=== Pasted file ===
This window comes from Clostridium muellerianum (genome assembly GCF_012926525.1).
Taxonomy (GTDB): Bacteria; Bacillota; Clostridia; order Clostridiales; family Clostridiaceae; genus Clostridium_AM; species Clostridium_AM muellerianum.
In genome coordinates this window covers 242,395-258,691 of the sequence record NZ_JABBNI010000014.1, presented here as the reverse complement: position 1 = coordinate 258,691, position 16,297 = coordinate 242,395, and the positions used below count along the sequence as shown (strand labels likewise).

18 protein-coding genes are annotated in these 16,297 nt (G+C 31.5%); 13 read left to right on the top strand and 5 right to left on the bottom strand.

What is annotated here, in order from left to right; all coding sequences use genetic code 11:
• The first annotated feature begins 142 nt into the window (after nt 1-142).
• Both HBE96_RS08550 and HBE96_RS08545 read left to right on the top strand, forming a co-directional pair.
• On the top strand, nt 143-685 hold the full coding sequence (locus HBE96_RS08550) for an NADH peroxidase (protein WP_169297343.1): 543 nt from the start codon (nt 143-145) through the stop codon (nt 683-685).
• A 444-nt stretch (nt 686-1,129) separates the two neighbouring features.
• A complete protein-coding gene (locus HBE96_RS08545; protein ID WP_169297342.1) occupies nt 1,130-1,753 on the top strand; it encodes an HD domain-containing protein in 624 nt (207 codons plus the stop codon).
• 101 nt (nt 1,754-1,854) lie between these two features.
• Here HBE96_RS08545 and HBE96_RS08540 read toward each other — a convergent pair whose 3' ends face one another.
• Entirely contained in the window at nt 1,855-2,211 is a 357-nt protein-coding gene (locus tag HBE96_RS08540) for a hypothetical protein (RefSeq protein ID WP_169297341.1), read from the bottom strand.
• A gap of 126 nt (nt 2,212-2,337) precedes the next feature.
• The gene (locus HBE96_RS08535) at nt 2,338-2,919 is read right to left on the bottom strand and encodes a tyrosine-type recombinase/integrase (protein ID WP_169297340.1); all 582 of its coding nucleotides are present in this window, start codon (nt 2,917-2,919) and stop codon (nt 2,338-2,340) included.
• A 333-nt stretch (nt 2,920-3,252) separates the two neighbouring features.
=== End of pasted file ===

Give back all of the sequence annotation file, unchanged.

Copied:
This window comes from Clostridium muellerianum (genome assembly GCF_012926525.1).
Taxonomy (GTDB): Bacteria; Bacillota; Clostridia; order Clostridiales; family Clostridiaceae; genus Clostridium_AM; species Clostridium_AM muellerianum.
In genome coordinates this window covers 242,395-258,691 of the sequence record NZ_JABBNI010000014.1, presented here as the reverse complement: position 1 = coordinate 258,691, position 16,297 = coordinate 242,395, and the positions used below count along the sequence as shown (strand labels likewise).

18 protein-coding genes are annotated in these 16,297 nt (G+C 31.5%); 13 read left to right on the top strand and 5 right to left on the bottom strand.

What is annotated here, in order from left to right; all coding sequences use genetic code 11:
• The first annotated feature begins 142 nt into the window (after nt 1-142).
• Both HBE96_RS08550 and HBE96_RS08545 read left to right on the top strand, forming a co-directional pair.
• On the top strand, nt 143-685 hold the full coding sequence (locus HBE96_RS08550) for an NADH peroxidase (protein WP_169297343.1): 543 nt from the start codon (nt 143-145) through the stop codon (nt 683-685).
• A 444-nt stretch (nt 686-1,129) separates the two neighbouring features.
• A complete protein-coding gene (locus HBE96_RS08545; protein ID WP_169297342.1) occupies nt 1,130-1,753 on the top strand; it encodes an HD domain-containing protein in 624 nt (207 codons plus the stop codon).
• 101 nt (nt 1,754-1,854) lie between these two features.
• Here HBE96_RS08545 and HBE96_RS08540 read toward each other — a convergent pair whose 3' ends face one another.
• Entirely contained in the window at nt 1,855-2,211 is a 357-nt protein-coding gene (locus tag HBE96_RS08540) for a hypothetical protein (RefSeq protein ID WP_169297341.1), read from the bottom strand.
• A gap of 126 nt (nt 2,212-2,337) precedes the next feature.
• The gene (locus HBE96_RS08535) at nt 2,338-2,919 is read right to left on the bottom strand and encodes a tyrosine-type recombinase/integrase (protein ID WP_169297340.1); all 582 of its coding nucleotides are present in this window, start codon (nt 2,917-2,919) and stop codon (nt 2,338-2,340) included.
• A 333-nt stretch (nt 2,920-3,252) separates the two neighbouring features.